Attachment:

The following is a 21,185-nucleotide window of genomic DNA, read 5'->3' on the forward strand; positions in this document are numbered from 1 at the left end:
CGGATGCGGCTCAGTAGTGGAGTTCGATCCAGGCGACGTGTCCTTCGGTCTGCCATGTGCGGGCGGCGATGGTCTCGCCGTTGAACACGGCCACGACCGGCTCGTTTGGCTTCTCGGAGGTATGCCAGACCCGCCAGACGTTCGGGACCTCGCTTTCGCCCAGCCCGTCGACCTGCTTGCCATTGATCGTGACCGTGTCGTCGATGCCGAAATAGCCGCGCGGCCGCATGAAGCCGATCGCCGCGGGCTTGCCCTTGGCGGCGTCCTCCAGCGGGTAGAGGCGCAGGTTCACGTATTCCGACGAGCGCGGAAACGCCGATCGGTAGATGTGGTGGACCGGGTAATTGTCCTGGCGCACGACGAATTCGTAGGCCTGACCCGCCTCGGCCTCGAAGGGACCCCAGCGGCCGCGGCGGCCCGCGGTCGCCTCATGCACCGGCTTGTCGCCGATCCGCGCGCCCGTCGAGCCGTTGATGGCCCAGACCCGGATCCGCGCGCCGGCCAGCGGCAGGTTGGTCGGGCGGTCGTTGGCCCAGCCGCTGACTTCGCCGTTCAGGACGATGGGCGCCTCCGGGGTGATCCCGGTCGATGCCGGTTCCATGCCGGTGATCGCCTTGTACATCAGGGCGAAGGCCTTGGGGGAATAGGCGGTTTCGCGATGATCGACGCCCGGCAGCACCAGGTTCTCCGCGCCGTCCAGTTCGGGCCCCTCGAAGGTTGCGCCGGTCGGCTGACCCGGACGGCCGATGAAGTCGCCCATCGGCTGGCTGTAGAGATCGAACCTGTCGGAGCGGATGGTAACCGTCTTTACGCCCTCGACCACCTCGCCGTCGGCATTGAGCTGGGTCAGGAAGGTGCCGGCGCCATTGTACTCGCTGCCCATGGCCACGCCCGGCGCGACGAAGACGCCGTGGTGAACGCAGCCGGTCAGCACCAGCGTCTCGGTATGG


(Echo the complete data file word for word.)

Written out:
The following is a 21,185-nucleotide window of genomic DNA, read 5'->3' on the forward strand; positions in this document are numbered from 1 at the left end:
CGGATGCGGCTCAGTAGTGGAGTTCGATCCAGGCGACGTGTCCTTCGGTCTGCCATGTGCGGGCGGCGATGGTCTCGCCGTTGAACACGGCCACGACCGGCTCGTTTGGCTTCTCGGAGGTATGCCAGACCCGCCAGACGTTCGGGACCTCGCTTTCGCCCAGCCCGTCGACCTGCTTGCCATTGATCGTGACCGTGTCGTCGATGCCGAAATAGCCGCGCGGCCGCATGAAGCCGATCGCCGCGGGCTTGCCCTTGGCGGCGTCCTCCAGCGGGTAGAGGCGCAGGTTCACGTATTCCGACGAGCGCGGAAACGCCGATCGGTAGATGTGGTGGACCGGGTAATTGTCCTGGCGCACGACGAATTCGTAGGCCTGACCCGCCTCGGCCTCGAAGGGACCCCAGCGGCCGCGGCGGCCCGCGGTCGCCTCATGCACCGGCTTGTCGCCGATCCGCGCGCCCGTCGAGCCGTTGATGGCCCAGACCCGGATCCGCGCGCCGGCCAGCGGCAGGTTGGTCGGGCGGTCGTTGGCCCAGCCGCTGACTTCGCCGTTCAGGACGATGGGCGCCTCCGGGGTGATCCCGGTCGATGCCGGTTCCATGCCGGTGATCGCCTTGTACATCAGGGCGAAGGCCTTGGGGGAATAGGCGGTTTCGCGATGATCGACGCCCGGCAGCACCAGGTTCTCCGCGCCGTCCAGTTCGGGCCCCTCGAAGGTTGCGCCGGTCGGCTGACCCGGACGGCCGATGAAGTCGCCCATCGGCTGGCTGTAGAGATCGAACCTGTCGGAGCGGATGGTAACCGTCTTTACGCCCTCGACCACCTCGCCGTCGGCATTGAGCTGGGTCAGGAAGGTGCCGGCGCCATTGTACTCGCTGCCCATGGCCACGCCCGGCGCGACGAAGACGCCGTGGTGAACGCAGCCGGTCAGCACCAGCGTCTCGGTATGG